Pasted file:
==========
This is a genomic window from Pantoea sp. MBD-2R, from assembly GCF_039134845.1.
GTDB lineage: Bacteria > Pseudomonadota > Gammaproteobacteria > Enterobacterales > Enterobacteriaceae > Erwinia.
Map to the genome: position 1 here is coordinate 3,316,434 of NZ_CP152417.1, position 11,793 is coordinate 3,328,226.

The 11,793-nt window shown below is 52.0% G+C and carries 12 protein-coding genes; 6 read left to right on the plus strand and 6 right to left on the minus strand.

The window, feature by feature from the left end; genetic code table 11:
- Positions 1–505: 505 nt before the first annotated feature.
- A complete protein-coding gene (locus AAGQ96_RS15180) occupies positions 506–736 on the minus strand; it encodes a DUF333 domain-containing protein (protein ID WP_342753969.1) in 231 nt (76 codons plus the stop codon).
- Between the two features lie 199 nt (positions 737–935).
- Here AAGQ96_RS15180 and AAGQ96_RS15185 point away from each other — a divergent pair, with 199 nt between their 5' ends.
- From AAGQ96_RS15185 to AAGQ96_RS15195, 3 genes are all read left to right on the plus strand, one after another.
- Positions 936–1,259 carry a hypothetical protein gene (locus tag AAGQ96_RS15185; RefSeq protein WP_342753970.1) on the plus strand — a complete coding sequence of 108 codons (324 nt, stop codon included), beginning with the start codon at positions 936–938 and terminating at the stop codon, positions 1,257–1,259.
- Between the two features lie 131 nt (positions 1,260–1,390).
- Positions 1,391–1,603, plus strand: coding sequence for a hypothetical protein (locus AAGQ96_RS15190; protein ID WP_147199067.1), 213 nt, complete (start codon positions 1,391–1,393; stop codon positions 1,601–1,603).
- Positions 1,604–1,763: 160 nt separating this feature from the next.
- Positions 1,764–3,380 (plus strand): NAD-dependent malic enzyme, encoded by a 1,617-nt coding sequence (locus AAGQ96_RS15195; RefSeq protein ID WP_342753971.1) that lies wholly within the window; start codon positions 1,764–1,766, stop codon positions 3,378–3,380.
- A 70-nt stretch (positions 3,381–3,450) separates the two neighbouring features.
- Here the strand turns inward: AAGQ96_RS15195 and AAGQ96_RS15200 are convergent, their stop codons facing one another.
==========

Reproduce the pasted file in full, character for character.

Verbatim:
This is a genomic window from Pantoea sp. MBD-2R, from assembly GCF_039134845.1.
GTDB lineage: Bacteria > Pseudomonadota > Gammaproteobacteria > Enterobacterales > Enterobacteriaceae > Erwinia.
Map to the genome: position 1 here is coordinate 3,316,434 of NZ_CP152417.1, position 11,793 is coordinate 3,328,226.

The 11,793-nt window shown below is 52.0% G+C and carries 12 protein-coding genes; 6 read left to right on the plus strand and 6 right to left on the minus strand.

The window, feature by feature from the left end; genetic code table 11:
- Positions 1–505: 505 nt before the first annotated feature.
- A complete protein-coding gene (locus AAGQ96_RS15180) occupies positions 506–736 on the minus strand; it encodes a DUF333 domain-containing protein (protein ID WP_342753969.1) in 231 nt (76 codons plus the stop codon).
- Between the two features lie 199 nt (positions 737–935).
- Here AAGQ96_RS15180 and AAGQ96_RS15185 point away from each other — a divergent pair, with 199 nt between their 5' ends.
- From AAGQ96_RS15185 to AAGQ96_RS15195, 3 genes are all read left to right on the plus strand, one after another.
- Positions 936–1,259 carry a hypothetical protein gene (locus tag AAGQ96_RS15185; RefSeq protein WP_342753970.1) on the plus strand — a complete coding sequence of 108 codons (324 nt, stop codon included), beginning with the start codon at positions 936–938 and terminating at the stop codon, positions 1,257–1,259.
- Between the two features lie 131 nt (positions 1,260–1,390).
- Positions 1,391–1,603, plus strand: coding sequence for a hypothetical protein (locus AAGQ96_RS15190; protein ID WP_147199067.1), 213 nt, complete (start codon positions 1,391–1,393; stop codon positions 1,601–1,603).
- Positions 1,604–1,763: 160 nt separating this feature from the next.
- Positions 1,764–3,380 (plus strand): NAD-dependent malic enzyme, encoded by a 1,617-nt coding sequence (locus AAGQ96_RS15195; RefSeq protein ID WP_342753971.1) that lies wholly within the window; start codon positions 1,764–1,766, stop codon positions 3,378–3,380.
- A 70-nt stretch (positions 3,381–3,450) separates the two neighbouring features.
- Here the strand turns inward: AAGQ96_RS15195 and AAGQ96_RS15200 are convergent, their stop codons facing one another.